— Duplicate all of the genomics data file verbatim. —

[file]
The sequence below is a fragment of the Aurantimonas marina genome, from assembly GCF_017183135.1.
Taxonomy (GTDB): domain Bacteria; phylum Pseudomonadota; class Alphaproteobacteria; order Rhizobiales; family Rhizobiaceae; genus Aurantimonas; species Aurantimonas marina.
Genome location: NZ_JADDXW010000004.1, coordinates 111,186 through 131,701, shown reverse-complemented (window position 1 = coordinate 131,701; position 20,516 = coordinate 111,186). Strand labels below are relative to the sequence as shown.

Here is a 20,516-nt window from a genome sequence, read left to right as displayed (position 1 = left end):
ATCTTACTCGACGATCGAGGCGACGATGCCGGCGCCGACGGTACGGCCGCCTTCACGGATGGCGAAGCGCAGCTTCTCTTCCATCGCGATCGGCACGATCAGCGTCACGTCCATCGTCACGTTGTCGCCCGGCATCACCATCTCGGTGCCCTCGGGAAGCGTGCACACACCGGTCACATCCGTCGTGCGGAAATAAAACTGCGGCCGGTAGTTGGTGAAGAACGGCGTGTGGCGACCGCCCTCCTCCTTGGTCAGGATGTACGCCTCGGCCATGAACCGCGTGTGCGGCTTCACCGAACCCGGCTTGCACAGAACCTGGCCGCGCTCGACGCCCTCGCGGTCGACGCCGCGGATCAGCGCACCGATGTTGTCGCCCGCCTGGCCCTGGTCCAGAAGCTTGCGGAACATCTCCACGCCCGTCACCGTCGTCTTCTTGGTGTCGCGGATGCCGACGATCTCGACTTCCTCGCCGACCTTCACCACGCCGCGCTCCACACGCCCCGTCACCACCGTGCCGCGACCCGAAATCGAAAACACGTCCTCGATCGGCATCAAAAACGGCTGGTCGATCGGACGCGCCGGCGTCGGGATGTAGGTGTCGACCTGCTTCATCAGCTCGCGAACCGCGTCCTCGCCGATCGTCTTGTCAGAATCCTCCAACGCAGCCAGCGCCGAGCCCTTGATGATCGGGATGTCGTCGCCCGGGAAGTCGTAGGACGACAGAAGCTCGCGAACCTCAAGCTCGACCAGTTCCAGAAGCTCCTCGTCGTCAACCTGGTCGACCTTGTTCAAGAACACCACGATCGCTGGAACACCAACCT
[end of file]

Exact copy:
The sequence below is a fragment of the Aurantimonas marina genome, from assembly GCF_017183135.1.
Taxonomy (GTDB): domain Bacteria; phylum Pseudomonadota; class Alphaproteobacteria; order Rhizobiales; family Rhizobiaceae; genus Aurantimonas; species Aurantimonas marina.
Genome location: NZ_JADDXW010000004.1, coordinates 111,186 through 131,701, shown reverse-complemented (window position 1 = coordinate 131,701; position 20,516 = coordinate 111,186). Strand labels below are relative to the sequence as shown.

Here is a 20,516-nt window from a genome sequence, read left to right as displayed (position 1 = left end):
ATCTTACTCGACGATCGAGGCGACGATGCCGGCGCCGACGGTACGGCCGCCTTCACGGATGGCGAAGCGCAGCTTCTCTTCCATCGCGATCGGCACGATCAGCGTCACGTCCATCGTCACGTTGTCGCCCGGCATCACCATCTCGGTGCCCTCGGGAAGCGTGCACACACCGGTCACATCCGTCGTGCGGAAATAAAACTGCGGCCGGTAGTTGGTGAAGAACGGCGTGTGGCGACCGCCCTCCTCCTTGGTCAGGATGTACGCCTCGGCCATGAACCGCGTGTGCGGCTTCACCGAACCCGGCTTGCACAGAACCTGGCCGCGCTCGACGCCCTCGCGGTCGACGCCGCGGATCAGCGCACCGATGTTGTCGCCCGCCTGGCCCTGGTCCAGAAGCTTGCGGAACATCTCCACGCCCGTCACCGTCGTCTTCTTGGTGTCGCGGATGCCGACGATCTCGACTTCCTCGCCGACCTTCACCACGCCGCGCTCCACACGCCCCGTCACCACCGTGCCGCGACCCGAAATCGAAAACACGTCCTCGATCGGCATCAAAAACGGCTGGTCGATCGGACGCGCCGGCGTCGGGATGTAGGTGTCGACCTGCTTCATCAGCTCGCGAACCGCGTCCTCGCCGATCGTCTTGTCAGAATCCTCCAACGCAGCCAGCGCCGAGCCCTTGATGATCGGGATGTCGTCGCCCGGGAAGTCGTAGGACGACAGAAGCTCGCGAACCTCAAGCTCGACCAGTTCCAGAAGCTCCTCGTCGTCAACCTGGTCGACCTTGTTCAAGAACACCACGATCGCTGGAACACCAACCT